Amnesty International apologizes to Russia's Navalny, restores 'prisoner of conscience' status

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FILE PHOTO: Russian opposition leader Alexei Navalny hearing to consider an appeal against an earlier court decision to change his suspended sentence to a real prison term

By David Ljunggren

OTTAWA (Reuters) -Amnesty International on Friday apologized to jailed Kremlin critic Alexei Navalny for stripping him of its "prisoner of conscience" status and said it would restore the designation.

Amnesty announced on Feb. 24 that it would stop referring to Navalny as a prisoner of conscience on the grounds that in the past he had made comments that qualified as advocacy of hatred.

"Following careful evaluation Amnesty International has decided to re-designate Alexei Navalny as a 'Prisoner of Conscience,'" it said in a statement emailed to Reuters.

Amnesty said the Russian government and its supporters had used the Feb. 24 decision to further violate the rights of Navalny, a vocal critic of President Vladimir Putin.

The 44-year-old Russian opposition politician was arrested in January and sentenced to jail for parole violations he called trumped up.

"Amnesty International made a wrong decision ... and apologizes for the negative impacts this has had on Alexei Navalny personally, and the activists in Russia and around the world who tirelessly campaign for his freedom," it said. Leonid Volkov, Navalny's chief of staff, said on Twitter that "the ability to recognize mistakes and move on is the most important thing that distinguishes normal people from Putins."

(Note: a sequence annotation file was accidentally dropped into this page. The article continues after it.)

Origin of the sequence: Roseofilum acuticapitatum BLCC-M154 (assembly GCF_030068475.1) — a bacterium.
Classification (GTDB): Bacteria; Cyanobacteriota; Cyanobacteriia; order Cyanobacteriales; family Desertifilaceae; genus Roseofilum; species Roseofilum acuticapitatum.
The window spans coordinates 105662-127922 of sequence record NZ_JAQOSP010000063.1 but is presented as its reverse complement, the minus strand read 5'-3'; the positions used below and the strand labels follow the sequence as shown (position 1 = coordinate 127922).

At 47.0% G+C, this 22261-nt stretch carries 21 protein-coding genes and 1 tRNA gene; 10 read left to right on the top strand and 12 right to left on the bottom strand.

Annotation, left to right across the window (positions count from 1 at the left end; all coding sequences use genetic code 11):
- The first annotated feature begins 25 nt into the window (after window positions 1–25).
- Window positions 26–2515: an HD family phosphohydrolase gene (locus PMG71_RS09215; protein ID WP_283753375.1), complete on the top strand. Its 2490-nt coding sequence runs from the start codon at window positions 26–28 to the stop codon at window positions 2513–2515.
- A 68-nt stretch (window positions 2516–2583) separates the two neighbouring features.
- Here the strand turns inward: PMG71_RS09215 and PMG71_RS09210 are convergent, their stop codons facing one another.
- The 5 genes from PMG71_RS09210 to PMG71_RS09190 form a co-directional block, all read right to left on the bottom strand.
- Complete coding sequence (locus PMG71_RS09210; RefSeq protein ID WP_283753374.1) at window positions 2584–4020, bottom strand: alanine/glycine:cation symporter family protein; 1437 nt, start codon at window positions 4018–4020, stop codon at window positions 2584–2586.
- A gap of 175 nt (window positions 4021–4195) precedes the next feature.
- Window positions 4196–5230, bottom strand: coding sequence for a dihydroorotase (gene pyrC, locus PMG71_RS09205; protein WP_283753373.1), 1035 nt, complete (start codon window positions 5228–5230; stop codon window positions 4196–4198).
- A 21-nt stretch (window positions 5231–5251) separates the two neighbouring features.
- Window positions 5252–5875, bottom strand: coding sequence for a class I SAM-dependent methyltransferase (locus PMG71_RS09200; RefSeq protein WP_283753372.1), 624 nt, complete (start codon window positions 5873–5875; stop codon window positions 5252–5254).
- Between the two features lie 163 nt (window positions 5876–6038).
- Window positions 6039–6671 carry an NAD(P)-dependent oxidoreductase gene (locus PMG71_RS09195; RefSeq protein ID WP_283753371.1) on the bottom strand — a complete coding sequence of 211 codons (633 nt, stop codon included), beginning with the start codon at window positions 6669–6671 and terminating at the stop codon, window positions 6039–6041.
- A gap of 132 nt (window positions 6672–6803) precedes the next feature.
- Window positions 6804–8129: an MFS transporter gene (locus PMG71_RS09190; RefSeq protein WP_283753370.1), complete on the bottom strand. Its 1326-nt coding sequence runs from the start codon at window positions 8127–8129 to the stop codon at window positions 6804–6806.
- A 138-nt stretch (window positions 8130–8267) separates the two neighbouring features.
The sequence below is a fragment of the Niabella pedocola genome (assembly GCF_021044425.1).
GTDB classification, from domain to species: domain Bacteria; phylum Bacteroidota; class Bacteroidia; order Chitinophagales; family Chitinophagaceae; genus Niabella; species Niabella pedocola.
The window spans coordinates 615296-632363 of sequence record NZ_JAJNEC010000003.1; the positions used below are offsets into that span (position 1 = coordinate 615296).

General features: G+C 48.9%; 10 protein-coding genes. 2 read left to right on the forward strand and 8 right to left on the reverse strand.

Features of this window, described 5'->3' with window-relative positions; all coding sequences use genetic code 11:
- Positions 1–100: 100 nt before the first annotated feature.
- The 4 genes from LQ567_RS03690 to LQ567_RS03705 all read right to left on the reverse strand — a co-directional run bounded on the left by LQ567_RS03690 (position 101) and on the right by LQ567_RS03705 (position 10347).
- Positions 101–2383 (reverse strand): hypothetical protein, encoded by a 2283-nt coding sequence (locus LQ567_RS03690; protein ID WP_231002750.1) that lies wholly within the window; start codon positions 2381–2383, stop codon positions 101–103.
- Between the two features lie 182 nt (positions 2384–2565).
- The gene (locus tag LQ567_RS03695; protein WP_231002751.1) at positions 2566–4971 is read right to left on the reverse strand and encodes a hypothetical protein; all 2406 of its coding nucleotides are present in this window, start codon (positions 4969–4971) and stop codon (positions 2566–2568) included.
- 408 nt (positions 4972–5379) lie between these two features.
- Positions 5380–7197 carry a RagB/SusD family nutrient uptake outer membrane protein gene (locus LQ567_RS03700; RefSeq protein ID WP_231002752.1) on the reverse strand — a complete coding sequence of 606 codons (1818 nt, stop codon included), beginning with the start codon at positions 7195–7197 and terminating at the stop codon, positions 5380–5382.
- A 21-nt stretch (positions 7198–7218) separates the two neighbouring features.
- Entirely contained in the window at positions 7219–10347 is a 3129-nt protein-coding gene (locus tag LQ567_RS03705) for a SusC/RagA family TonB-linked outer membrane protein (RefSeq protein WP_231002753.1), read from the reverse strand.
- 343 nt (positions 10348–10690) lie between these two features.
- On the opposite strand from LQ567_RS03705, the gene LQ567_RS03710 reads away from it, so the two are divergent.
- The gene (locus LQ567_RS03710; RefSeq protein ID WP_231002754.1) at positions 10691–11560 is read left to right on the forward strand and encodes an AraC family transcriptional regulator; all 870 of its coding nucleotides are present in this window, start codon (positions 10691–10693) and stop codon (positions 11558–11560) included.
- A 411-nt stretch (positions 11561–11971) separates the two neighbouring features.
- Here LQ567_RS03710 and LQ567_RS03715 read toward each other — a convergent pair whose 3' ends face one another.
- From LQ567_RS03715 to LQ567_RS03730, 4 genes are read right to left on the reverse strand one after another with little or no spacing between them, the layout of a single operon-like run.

The Russian government was closed for a national holiday.

Navalny has been criticized for past nationalist statements against illegal immigration and for attending an annual nationalist march several years ago.

Amnesty said it had reviewed its process for naming people as prisoners of conscience and would no longer remove the designation solely based on their past conduct.

"Some of Navalny's previous statements are reprehensible and we do not condone them in the slightest ... by confirming Navalny's status as (a) prisoner of conscience, we are not endorsing his political program, but are highlighting the urgent need for his rights," it said.

(Additional reporting by Anton Zverev in Moscow;Editing by Howard Goller)

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